Moon (2009) Dir. Duncan Jones
Starring: Sam Rockwell, Kevin Spacey

As is so often the case with science fiction, Moon takes us to the future. A future where the world’s energy supply is reaching crisis point, soon there will be no power to run even the world’s most energy efficient light bulb. The solution: harvest valuable mineral resources from the dark side of the moon.
Astronaut Sam Bell (Sam Rockwell) is nearing the completion of his three-year stint harvesting the precious Helium 3 which is the answer to the world’s energy crisis.
Sam’s only link to the world he left behind comes in the form of satellite messages to and from his wife and daughter, and occasional notes from his employers. The closest thing he has to a friend is Gerty, the base’s ever-attentive computer (Kevin Spacey).
Too much time spent alone in space is starting to have an effect on Sam, and soon his mind is lost to paranoia and a frayed grip on reality.

The plot begins with our introduction to Sam’s life on the moon base, which could have been designed by Steve Jobs; all white plastic and gleaming panels. Think Moon Base Alpha from Space 1999, but with a more taste. After quickly establishing the characters, the tension quickly escalates as his paranoia takes hold. It keeps you engaged without needing to over-emphasise any one plot point, or over complicate things and add too many (I’m looking at you, Pirates of the Caribbean 2).

It does not take long to get drawn into the film, and within a few minutes you are already questioning what you may or may not have just seen, leaving you with a sense of confusion and doubt in your own judgement. This involvement continues throughout the film, and remains engaging to the credits.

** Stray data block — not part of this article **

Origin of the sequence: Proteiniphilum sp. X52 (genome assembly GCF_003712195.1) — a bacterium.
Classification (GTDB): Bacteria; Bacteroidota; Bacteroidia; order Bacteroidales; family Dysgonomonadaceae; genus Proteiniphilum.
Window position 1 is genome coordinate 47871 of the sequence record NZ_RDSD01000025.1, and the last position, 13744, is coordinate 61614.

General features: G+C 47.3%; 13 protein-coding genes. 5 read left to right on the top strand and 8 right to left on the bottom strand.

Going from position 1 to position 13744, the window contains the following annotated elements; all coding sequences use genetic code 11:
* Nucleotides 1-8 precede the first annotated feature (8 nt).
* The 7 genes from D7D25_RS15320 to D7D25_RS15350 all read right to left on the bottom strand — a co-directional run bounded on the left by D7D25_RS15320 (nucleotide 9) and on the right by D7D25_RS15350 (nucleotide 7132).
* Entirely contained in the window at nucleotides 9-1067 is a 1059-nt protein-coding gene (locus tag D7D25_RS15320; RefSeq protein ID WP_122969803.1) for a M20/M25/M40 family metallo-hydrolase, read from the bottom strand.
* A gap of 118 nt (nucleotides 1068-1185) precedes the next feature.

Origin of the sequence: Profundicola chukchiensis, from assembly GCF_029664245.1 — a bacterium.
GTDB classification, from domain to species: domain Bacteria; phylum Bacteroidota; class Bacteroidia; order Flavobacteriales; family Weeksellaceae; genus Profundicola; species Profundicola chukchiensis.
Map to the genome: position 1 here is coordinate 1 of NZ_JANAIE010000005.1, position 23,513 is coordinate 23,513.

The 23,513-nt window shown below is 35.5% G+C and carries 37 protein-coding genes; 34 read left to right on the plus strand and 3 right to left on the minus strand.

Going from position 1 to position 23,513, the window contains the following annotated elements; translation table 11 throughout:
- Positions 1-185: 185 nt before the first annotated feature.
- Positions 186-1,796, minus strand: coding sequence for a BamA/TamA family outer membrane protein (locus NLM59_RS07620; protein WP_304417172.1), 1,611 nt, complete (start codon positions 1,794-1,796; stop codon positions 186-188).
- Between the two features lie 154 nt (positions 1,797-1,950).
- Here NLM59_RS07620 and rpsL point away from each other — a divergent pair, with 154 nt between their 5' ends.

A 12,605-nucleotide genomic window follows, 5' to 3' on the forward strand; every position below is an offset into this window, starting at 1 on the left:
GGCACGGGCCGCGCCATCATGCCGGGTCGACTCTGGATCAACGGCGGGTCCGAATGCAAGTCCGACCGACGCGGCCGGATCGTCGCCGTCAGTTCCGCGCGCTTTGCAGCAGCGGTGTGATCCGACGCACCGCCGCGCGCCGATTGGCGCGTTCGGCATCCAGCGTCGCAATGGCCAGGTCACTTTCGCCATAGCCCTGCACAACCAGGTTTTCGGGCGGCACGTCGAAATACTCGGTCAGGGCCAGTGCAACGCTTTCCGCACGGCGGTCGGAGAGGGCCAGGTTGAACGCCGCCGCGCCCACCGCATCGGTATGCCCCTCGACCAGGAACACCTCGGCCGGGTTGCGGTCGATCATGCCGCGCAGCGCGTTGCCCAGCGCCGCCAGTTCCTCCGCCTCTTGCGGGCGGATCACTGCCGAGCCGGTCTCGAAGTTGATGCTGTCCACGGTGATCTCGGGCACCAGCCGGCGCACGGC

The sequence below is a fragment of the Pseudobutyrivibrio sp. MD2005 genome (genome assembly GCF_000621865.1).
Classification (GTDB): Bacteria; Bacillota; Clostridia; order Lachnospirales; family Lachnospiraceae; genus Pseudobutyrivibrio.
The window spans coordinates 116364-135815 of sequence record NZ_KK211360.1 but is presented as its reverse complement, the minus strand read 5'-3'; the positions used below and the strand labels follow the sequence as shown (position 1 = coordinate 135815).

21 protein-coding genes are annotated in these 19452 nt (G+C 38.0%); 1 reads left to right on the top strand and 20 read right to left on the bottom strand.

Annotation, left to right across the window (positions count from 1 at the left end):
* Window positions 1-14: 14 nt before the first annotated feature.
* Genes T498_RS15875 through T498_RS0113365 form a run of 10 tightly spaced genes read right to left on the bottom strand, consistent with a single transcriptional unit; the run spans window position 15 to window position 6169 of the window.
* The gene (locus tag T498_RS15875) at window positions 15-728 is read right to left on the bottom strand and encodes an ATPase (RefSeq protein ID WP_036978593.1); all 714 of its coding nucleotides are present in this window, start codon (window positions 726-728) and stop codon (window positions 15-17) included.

Gerty’s lack of features means that you are drawn to his screen, which more often than not portrays a round, yellow, smiley face, similar to that made famous by Alan Moore’s Watchmen and the acid house scene in the 90’s. There is something quite unsettling about it, because, even though it may be smiling at you, there is no emotion behind those soulless eyes. Various animated faces add a comical element to the film, but also add an extra level of loneliness when you look at him and expect some sort of empathy, and are greeted only by a blank cartoon smile.
Kevin Spacey’s performance as the computer (reminiscent of 2001: A Space Odyssey’s HAL) is very well cast, as his emotionless voice gives the nearest thing you can get to depth to a lifeless character. The only way you could get a less emotive voice would be to go down the WALL-E route and have it voiced by an actual computer, or Keanu Reeves.

Sam Rockwell’s Sam Bell is a more sympathetic character than his robotic counterpart, and despite his loneliness and stir-craziness, you find yourself feeling for him. As the only ‘real’ character in the film, you’d hope to have some sort of relationship with him, and the one you are given takes you through a host of experiences. There are moments of the film where I felt almost as if I was stranded alone with Sam, and you find yourself experiencing things in almost the same way he does, being pulled along with him as the film goes on. Slowly being driven towards insanity can cause somewhat of a rift in the relationship between yourself and what could make a sympathetic character (see Jack Torrance in The Shining), however Sam’s mental turmoil becomes more of a hook to draw you in, rather than putting a barrier between you and him.

With an undeniably excellent, and indeed Award Nominated performance from Sam Rockwell as our protagonist, and using Kevin Spacey’s eerily emotionless voice to it’s full potential, the casting coupled with a well written script soon has you fully immersed in the story within moments, and carries right through to the end.

I did have some initial doubts when I first heard tales of the highly acclaimed independent film. I am often wary of anything dubbed an ‘indie film’, given that the term indie rarely now means ‘independent’, and has instead become synonymous with ‘Shit’. I nice to see a true independent film that actually is independent, and that doesn’t have an illustrated title, a ‘kooky’ protagonist and a ukulele-heavy soundtrack.

All in all, an enthralling story, well directed and supported by excellent acting from the cast, which delivers suspense and intrigue from start to finish.




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